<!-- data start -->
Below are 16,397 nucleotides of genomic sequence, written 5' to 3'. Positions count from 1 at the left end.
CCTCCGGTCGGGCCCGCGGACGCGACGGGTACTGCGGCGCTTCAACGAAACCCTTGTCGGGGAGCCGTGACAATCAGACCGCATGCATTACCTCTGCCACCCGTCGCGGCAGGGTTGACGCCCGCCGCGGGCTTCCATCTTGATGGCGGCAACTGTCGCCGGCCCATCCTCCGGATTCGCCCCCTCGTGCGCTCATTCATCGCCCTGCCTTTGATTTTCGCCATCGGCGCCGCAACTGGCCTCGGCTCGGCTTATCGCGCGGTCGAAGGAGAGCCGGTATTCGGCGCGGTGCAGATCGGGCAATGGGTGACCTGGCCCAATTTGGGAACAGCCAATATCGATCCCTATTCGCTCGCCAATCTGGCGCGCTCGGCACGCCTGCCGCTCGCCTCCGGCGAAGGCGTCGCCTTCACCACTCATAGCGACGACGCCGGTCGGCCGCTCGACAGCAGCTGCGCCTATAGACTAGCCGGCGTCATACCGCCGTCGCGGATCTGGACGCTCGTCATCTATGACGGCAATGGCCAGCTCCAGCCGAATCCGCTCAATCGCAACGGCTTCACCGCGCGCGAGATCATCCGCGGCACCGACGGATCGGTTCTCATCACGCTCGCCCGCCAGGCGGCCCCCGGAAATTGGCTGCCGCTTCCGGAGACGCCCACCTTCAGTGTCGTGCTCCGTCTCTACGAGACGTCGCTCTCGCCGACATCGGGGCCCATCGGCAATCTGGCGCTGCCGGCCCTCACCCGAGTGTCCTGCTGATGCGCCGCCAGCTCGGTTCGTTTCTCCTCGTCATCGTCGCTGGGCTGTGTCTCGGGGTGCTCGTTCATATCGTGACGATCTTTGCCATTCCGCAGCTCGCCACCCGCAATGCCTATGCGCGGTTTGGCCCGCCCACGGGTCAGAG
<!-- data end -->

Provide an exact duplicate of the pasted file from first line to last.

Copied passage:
Below are 16,397 nucleotides of genomic sequence, written 5' to 3'. Positions count from 1 at the left end.
CCTCCGGTCGGGCCCGCGGACGCGACGGGTACTGCGGCGCTTCAACGAAACCCTTGTCGGGGAGCCGTGACAATCAGACCGCATGCATTACCTCTGCCACCCGTCGCGGCAGGGTTGACGCCCGCCGCGGGCTTCCATCTTGATGGCGGCAACTGTCGCCGGCCCATCCTCCGGATTCGCCCCCTCGTGCGCTCATTCATCGCCCTGCCTTTGATTTTCGCCATCGGCGCCGCAACTGGCCTCGGCTCGGCTTATCGCGCGGTCGAAGGAGAGCCGGTATTCGGCGCGGTGCAGATCGGGCAATGGGTGACCTGGCCCAATTTGGGAACAGCCAATATCGATCCCTATTCGCTCGCCAATCTGGCGCGCTCGGCACGCCTGCCGCTCGCCTCCGGCGAAGGCGTCGCCTTCACCACTCATAGCGACGACGCCGGTCGGCCGCTCGACAGCAGCTGCGCCTATAGACTAGCCGGCGTCATACCGCCGTCGCGGATCTGGACGCTCGTCATCTATGACGGCAATGGCCAGCTCCAGCCGAATCCGCTCAATCGCAACGGCTTCACCGCGCGCGAGATCATCCGCGGCACCGACGGATCGGTTCTCATCACGCTCGCCCGCCAGGCGGCCCCCGGAAATTGGCTGCCGCTTCCGGAGACGCCCACCTTCAGTGTCGTGCTCCGTCTCTACGAGACGTCGCTCTCGCCGACATCGGGGCCCATCGGCAATCTGGCGCTGCCGGCCCTCACCCGAGTGTCCTGCTGATGCGCCGCCAGCTCGGTTCGTTTCTCCTCGTCATCGTCGCTGGGCTGTGTCTCGGGGTGCTCGTTCATATCGTGACGATCTTTGCCATTCCGCAGCTCGCCACCCGCAATGCCTATGCGCGGTTTGGCCCGCCCACGGGTCAGAG